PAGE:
Technical
6 Jun 2019 08:49am

Practice Q&A: money laundering, apprenticeships

Advice for you on how to properly report suspected money-laundering activity, the benefits of apprenticeships, and the pitfalls of client hospitality

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Caption: Illustration by Yukai Du

Q: Should I submit a SAR if I think someone I’ve decided not to work for is laundering money?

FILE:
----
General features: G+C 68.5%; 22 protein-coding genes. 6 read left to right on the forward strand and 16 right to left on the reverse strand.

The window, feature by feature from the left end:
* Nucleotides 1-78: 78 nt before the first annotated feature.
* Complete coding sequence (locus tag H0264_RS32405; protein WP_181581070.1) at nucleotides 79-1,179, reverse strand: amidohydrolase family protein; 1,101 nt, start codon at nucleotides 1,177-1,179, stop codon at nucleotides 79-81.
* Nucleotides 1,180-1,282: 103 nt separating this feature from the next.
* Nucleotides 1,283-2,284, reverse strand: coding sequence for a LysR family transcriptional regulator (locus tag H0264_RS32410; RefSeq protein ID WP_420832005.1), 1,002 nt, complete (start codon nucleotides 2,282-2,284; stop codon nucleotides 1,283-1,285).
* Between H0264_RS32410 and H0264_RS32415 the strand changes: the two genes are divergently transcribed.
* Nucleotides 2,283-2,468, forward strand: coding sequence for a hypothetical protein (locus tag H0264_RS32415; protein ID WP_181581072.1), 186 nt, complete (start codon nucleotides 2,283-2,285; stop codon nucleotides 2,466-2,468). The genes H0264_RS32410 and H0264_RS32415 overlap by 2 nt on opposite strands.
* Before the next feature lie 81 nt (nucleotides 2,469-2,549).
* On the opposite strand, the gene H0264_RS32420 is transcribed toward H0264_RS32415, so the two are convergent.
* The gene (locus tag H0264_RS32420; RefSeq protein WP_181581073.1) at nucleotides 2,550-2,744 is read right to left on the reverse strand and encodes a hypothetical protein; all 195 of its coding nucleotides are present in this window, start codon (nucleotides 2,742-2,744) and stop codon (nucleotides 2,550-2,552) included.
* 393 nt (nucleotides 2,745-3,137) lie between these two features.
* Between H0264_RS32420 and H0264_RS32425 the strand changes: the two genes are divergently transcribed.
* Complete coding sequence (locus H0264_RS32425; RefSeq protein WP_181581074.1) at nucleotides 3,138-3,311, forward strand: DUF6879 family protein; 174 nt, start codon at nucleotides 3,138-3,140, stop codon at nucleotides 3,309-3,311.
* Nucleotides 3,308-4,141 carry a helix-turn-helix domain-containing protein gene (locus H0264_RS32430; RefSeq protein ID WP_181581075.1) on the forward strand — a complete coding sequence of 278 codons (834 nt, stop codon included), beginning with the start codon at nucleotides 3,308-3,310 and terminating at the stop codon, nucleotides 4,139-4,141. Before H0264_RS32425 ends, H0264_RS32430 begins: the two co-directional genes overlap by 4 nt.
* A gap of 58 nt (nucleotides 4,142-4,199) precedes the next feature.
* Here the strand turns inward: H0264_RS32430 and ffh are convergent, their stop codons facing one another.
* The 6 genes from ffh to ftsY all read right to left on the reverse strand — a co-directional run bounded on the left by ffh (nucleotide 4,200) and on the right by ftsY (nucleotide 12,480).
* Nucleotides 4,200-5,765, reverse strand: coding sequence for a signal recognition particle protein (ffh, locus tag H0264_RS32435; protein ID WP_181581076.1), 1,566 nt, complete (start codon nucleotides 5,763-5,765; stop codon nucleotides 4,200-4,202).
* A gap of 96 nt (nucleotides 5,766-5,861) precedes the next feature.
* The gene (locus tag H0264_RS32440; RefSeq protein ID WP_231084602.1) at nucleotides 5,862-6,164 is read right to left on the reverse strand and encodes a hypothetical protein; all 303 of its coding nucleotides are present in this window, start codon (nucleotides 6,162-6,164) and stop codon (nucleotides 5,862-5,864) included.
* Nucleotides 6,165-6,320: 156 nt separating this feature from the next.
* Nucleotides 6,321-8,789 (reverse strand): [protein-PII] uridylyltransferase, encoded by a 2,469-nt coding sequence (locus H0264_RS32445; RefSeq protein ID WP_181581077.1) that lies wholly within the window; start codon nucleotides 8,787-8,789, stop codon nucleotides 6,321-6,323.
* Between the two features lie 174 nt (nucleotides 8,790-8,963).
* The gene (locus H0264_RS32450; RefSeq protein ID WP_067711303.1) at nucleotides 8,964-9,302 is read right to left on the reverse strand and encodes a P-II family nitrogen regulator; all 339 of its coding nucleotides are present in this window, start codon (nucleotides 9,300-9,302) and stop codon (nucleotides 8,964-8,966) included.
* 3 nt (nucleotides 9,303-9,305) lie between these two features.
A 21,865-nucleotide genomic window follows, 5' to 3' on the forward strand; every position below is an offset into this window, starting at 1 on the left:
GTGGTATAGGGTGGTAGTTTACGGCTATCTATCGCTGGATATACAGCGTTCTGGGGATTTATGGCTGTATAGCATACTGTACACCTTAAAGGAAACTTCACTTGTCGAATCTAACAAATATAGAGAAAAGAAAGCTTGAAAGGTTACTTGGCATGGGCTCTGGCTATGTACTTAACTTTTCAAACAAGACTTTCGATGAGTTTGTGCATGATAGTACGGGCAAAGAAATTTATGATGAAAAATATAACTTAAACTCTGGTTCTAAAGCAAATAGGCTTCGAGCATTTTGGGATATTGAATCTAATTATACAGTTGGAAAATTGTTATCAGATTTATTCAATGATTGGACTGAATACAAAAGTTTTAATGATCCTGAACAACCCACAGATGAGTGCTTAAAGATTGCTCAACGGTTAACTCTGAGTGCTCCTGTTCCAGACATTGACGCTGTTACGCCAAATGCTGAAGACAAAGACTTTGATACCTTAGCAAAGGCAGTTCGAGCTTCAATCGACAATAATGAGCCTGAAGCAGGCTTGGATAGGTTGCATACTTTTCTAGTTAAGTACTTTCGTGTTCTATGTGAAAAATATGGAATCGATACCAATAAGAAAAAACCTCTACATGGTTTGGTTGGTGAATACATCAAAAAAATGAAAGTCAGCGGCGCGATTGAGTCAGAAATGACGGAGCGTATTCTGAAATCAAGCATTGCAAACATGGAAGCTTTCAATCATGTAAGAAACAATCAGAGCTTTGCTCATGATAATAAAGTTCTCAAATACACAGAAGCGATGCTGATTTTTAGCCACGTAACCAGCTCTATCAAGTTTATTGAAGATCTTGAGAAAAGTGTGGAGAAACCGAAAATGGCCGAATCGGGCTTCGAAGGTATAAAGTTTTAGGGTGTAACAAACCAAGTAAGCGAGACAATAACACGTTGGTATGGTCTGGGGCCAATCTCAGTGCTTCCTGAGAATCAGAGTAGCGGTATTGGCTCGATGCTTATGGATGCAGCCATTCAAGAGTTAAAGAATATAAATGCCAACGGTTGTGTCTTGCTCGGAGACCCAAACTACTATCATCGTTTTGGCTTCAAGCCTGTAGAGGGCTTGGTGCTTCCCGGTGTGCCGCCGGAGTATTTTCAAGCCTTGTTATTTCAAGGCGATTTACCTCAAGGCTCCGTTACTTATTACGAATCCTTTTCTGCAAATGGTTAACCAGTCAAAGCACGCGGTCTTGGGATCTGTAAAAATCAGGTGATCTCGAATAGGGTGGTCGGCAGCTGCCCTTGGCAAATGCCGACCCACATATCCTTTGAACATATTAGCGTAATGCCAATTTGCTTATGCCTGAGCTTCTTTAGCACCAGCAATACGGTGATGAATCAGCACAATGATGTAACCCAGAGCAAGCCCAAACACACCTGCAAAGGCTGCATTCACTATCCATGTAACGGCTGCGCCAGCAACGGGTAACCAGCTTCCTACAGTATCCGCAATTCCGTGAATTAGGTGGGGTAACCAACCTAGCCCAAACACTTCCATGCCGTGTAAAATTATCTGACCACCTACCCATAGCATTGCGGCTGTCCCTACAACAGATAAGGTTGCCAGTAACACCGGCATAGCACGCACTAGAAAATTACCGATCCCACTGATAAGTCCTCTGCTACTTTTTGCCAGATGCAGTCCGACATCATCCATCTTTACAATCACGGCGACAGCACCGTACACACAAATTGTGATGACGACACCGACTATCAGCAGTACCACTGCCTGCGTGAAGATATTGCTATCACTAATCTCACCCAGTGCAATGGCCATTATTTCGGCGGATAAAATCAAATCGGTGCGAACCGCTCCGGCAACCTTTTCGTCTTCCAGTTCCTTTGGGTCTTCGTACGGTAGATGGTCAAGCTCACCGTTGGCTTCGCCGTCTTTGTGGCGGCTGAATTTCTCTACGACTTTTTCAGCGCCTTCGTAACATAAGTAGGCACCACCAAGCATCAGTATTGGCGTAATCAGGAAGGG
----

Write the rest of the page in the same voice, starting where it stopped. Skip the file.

A: All chartered accountants in practice have a legal obligation to make a report to their Money Laundering Reporting Officer if they know or suspect that money laundering has taken place. The MLRO must then consider the report, and if money laundering, is suspected, a Suspicious Activity Report (SAR) must be made to the National Crime Agency (NCA). Rejecting a new client because you suspect they are criminals or money launderers may be something that requires reporting to the firm’s MLRO, and the NCA. Your obligation to consider whether you have suspicions of money laundering doesn’t change just because you have rejected the client. There are a number of questions you need to consider: 1. Do you have knowledge or suspicion of criminal activity? 2. Do you know or suspect that someone has benefitted from that activity? 3. Do you think that the person involved in the activity, or in possession of the proceeds of the activity, knew or suspected it was criminal? 4. Can you identify the person in possession of the proceeds? OR: Do you know the location of the proceeds? OR: Do you have information that will help identify the person or locate the proceeds? If you answer yes to all four of the questions above then you should make a report of your suspicions to your firm’s MLRO. The MLRO would then need to consider whether they also have a suspicion or knowledge of money laundering, and whether they know the name of the person suspected, or the whereabouts of any laundered property. A SAR is also required where there are reasonable grounds to know or suspect money laundering. This is an objective test; i.e., the standard of behaviour expected of a reasonable person in the same position. Claims of ignorance or naïvety are no defence. NCA guidance is at: